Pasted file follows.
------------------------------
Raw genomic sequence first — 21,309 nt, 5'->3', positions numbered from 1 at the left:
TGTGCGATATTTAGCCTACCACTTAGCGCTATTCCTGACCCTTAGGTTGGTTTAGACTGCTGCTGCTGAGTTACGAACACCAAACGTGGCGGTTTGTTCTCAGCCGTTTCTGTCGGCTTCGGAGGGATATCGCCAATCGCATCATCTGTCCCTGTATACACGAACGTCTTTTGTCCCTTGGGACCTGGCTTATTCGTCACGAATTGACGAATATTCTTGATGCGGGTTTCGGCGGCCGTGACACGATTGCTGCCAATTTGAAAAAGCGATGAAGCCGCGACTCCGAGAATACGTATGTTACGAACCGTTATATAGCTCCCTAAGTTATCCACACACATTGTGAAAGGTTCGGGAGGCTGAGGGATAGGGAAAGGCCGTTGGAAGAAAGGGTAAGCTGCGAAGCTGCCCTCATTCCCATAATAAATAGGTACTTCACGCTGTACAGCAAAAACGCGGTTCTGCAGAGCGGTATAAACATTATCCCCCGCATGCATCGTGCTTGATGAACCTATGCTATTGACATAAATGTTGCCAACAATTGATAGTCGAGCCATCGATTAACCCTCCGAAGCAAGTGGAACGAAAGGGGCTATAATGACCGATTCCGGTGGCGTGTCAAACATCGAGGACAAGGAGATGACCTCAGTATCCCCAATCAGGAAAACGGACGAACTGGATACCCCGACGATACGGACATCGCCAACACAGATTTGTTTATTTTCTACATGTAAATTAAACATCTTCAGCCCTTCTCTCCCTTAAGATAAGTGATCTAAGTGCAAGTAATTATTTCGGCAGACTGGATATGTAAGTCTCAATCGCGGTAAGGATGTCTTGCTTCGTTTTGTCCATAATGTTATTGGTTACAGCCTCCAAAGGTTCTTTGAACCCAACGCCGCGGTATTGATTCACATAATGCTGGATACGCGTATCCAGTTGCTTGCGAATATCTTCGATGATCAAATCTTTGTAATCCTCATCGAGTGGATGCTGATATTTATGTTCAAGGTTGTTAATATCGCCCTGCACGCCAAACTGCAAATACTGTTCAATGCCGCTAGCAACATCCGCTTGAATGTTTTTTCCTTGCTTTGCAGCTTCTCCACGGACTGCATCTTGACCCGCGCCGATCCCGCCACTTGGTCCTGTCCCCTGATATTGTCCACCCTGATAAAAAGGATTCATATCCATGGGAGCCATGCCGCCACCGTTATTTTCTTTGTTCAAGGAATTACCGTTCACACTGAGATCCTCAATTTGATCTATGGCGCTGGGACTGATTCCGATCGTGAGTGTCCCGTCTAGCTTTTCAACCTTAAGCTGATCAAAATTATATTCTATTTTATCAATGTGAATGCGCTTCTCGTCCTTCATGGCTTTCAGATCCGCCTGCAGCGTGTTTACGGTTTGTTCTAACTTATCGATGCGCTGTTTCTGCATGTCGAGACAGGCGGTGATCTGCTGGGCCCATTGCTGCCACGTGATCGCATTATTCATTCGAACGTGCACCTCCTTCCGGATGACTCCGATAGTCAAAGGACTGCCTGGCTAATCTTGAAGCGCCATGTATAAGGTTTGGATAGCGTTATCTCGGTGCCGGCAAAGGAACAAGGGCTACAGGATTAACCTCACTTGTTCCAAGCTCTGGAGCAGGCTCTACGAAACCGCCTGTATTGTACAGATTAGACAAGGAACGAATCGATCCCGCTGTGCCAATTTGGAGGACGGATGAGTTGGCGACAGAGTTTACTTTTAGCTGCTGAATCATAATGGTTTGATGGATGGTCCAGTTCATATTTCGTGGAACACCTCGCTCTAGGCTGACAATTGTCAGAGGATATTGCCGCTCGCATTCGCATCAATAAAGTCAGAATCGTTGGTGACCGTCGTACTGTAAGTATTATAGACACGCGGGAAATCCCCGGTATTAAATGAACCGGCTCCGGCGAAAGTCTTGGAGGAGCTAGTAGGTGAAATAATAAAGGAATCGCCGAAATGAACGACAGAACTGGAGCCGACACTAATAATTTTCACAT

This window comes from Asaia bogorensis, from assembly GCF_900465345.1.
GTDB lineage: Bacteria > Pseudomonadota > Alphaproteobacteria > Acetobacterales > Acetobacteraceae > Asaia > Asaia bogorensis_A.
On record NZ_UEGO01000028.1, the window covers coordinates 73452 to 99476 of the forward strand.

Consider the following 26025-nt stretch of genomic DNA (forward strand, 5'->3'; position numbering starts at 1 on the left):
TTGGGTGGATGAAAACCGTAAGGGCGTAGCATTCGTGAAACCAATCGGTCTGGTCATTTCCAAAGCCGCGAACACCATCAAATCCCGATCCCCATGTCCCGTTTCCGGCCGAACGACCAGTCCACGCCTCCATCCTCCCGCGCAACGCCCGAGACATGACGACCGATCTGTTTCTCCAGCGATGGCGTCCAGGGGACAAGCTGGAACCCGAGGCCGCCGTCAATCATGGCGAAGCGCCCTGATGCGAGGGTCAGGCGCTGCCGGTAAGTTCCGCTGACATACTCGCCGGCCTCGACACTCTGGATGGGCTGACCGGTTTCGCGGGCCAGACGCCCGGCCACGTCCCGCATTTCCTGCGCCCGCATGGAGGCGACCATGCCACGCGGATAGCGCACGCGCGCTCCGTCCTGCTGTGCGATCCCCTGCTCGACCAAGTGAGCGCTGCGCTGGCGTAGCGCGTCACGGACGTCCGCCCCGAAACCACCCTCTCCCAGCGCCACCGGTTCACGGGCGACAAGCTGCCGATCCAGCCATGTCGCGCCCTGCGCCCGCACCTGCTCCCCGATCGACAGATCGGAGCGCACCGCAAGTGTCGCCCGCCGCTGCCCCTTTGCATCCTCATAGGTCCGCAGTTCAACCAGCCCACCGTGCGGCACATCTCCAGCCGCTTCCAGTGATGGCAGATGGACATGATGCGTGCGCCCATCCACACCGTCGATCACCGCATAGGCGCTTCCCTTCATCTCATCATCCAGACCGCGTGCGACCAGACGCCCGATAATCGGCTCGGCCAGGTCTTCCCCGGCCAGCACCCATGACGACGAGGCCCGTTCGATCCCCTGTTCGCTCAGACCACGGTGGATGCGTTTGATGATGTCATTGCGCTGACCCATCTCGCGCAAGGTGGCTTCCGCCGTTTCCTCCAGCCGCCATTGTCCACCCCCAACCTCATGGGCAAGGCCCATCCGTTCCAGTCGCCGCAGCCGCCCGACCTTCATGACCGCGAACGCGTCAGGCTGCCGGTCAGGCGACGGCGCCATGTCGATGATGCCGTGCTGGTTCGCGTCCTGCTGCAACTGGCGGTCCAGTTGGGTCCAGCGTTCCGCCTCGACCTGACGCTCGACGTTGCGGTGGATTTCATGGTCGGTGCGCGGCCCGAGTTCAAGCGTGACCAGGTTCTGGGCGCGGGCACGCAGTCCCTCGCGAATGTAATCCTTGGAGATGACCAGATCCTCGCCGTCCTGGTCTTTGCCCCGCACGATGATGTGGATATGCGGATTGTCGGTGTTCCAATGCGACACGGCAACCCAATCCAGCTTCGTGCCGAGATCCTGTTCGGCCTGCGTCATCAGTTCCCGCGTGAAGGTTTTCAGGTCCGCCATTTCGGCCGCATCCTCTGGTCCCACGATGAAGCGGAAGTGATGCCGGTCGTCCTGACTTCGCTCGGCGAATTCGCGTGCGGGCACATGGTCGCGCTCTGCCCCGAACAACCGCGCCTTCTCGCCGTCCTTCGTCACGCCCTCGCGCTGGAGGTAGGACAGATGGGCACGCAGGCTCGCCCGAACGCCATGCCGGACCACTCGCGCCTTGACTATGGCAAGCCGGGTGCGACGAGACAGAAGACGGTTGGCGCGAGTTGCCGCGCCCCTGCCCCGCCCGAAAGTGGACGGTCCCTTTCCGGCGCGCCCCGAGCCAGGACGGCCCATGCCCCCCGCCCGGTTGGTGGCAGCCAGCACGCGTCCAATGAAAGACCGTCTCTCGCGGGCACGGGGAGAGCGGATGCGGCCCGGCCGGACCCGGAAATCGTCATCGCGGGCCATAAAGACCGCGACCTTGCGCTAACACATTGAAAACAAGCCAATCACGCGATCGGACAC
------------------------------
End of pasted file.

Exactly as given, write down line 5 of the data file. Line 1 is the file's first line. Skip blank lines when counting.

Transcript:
On record NZ_UEGO01000028.1, the window covers coordinates 73452 to 99476 of the forward strand.